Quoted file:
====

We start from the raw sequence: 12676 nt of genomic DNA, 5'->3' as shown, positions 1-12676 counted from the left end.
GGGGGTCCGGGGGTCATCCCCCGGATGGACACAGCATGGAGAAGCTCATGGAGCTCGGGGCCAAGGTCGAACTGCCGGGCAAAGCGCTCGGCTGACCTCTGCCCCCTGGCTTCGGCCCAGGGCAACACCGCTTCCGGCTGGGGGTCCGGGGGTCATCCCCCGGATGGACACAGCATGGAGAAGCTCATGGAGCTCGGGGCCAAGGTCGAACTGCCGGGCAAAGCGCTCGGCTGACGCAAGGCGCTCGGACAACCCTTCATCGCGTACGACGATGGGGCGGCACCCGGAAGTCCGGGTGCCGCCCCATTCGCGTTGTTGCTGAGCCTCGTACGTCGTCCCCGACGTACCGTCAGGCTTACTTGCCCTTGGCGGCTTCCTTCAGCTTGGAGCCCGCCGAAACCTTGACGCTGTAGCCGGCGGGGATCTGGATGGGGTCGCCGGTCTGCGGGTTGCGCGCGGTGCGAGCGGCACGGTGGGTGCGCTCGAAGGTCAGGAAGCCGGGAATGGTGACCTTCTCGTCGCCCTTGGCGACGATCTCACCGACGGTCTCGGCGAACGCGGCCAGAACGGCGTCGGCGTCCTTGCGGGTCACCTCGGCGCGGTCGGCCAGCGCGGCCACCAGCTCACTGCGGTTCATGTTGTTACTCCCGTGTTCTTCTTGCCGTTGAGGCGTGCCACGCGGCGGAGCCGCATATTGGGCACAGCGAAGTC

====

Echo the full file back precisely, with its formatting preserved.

We start from the raw sequence: 12676 nt of genomic DNA, 5'->3' as shown, positions 1-12676 counted from the left end.
GGGGGTCCGGGGGTCATCCCCCGGATGGACACAGCATGGAGAAGCTCATGGAGCTCGGGGCCAAGGTCGAACTGCCGGGCAAAGCGCTCGGCTGACCTCTGCCCCCTGGCTTCGGCCCAGGGCAACACCGCTTCCGGCTGGGGGTCCGGGGGTCATCCCCCGGATGGACACAGCATGGAGAAGCTCATGGAGCTCGGGGCCAAGGTCGAACTGCCGGGCAAAGCGCTCGGCTGACGCAAGGCGCTCGGACAACCCTTCATCGCGTACGACGATGGGGCGGCACCCGGAAGTCCGGGTGCCGCCCCATTCGCGTTGTTGCTGAGCCTCGTACGTCGTCCCCGACGTACCGTCAGGCTTACTTGCCCTTGGCGGCTTCCTTCAGCTTGGAGCCCGCCGAAACCTTGACGCTGTAGCCGGCGGGGATCTGGATGGGGTCGCCGGTCTGCGGGTTGCGCGCGGTGCGAGCGGCACGGTGGGTGCGCTCGAAGGTCAGGAAGCCGGGAATGGTGACCTTCTCGTCGCCCTTGGCGACGATCTCACCGACGGTCTCGGCGAACGCGGCCAGAACGGCGTCGGCGTCCTTGCGGGTCACCTCGGCGCGGTCGGCCAGCGCGGCCACCAGCTCACTGCGGTTCATGTTGTTACTCCCGTGTTCTTCTTGCCGTTGAGGCGTGCCACGCGGCGGAGCCGCATATTGGGCACAGCGAAGTC